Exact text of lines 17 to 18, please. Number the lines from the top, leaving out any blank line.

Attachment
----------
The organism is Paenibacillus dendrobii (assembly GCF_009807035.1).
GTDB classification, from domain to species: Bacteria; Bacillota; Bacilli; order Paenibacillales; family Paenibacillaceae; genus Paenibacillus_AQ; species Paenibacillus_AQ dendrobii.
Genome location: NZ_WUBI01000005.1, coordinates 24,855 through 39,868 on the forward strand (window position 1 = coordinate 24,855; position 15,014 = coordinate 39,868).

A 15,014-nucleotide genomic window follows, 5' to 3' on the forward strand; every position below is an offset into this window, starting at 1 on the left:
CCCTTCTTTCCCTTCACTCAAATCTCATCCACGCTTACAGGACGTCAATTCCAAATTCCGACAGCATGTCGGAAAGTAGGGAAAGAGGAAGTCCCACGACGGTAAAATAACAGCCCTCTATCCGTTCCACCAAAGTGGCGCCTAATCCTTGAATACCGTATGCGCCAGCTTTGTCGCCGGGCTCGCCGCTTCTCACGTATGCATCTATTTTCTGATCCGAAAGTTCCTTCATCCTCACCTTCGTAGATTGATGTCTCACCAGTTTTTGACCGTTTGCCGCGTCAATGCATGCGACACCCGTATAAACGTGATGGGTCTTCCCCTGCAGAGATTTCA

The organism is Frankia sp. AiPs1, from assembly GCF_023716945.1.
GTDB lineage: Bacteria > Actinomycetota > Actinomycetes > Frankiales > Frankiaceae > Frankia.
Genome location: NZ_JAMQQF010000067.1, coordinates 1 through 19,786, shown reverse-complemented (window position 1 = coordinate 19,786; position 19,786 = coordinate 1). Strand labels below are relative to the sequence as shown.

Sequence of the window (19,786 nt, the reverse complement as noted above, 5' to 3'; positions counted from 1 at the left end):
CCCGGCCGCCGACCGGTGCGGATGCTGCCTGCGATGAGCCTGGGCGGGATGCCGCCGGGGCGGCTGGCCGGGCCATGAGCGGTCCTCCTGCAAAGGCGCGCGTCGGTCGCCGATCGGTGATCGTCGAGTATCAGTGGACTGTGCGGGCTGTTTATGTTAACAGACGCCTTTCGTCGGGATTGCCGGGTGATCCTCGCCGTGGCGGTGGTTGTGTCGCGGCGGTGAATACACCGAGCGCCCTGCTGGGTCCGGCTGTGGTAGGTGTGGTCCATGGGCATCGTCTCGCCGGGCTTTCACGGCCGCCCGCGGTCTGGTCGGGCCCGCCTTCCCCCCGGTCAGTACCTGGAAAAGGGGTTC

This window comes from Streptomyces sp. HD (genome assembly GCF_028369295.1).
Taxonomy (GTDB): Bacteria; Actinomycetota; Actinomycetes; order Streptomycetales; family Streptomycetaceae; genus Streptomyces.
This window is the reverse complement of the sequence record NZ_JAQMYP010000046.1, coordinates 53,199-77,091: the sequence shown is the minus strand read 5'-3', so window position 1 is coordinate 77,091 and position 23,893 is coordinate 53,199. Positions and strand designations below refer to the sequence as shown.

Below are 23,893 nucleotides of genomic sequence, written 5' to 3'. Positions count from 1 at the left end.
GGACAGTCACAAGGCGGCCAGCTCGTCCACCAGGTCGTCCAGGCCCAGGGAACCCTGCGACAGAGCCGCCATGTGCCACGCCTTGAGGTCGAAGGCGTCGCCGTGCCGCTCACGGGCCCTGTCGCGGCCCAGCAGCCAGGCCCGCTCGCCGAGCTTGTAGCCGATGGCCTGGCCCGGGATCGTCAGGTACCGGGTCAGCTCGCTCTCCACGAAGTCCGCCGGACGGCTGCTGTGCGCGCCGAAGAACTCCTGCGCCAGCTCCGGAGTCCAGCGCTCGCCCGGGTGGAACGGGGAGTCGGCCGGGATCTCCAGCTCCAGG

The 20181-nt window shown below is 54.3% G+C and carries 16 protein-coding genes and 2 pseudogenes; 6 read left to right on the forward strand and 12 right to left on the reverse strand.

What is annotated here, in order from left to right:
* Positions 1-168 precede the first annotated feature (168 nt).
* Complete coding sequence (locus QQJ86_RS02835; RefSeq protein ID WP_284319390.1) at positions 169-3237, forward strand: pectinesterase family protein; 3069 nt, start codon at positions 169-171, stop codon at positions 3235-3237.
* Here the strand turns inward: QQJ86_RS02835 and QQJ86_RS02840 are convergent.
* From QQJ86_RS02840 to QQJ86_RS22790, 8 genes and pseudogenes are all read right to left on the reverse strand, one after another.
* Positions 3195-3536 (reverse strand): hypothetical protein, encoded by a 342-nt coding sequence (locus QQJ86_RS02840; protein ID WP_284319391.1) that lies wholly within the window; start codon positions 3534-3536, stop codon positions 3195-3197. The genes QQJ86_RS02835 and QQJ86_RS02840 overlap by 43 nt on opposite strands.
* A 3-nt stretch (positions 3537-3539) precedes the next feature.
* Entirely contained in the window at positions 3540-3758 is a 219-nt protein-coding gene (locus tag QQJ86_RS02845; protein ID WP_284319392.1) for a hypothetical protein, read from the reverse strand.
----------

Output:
What is annotated here, in order from left to right:
* Positions 1-168 precede the first annotated feature (168 nt).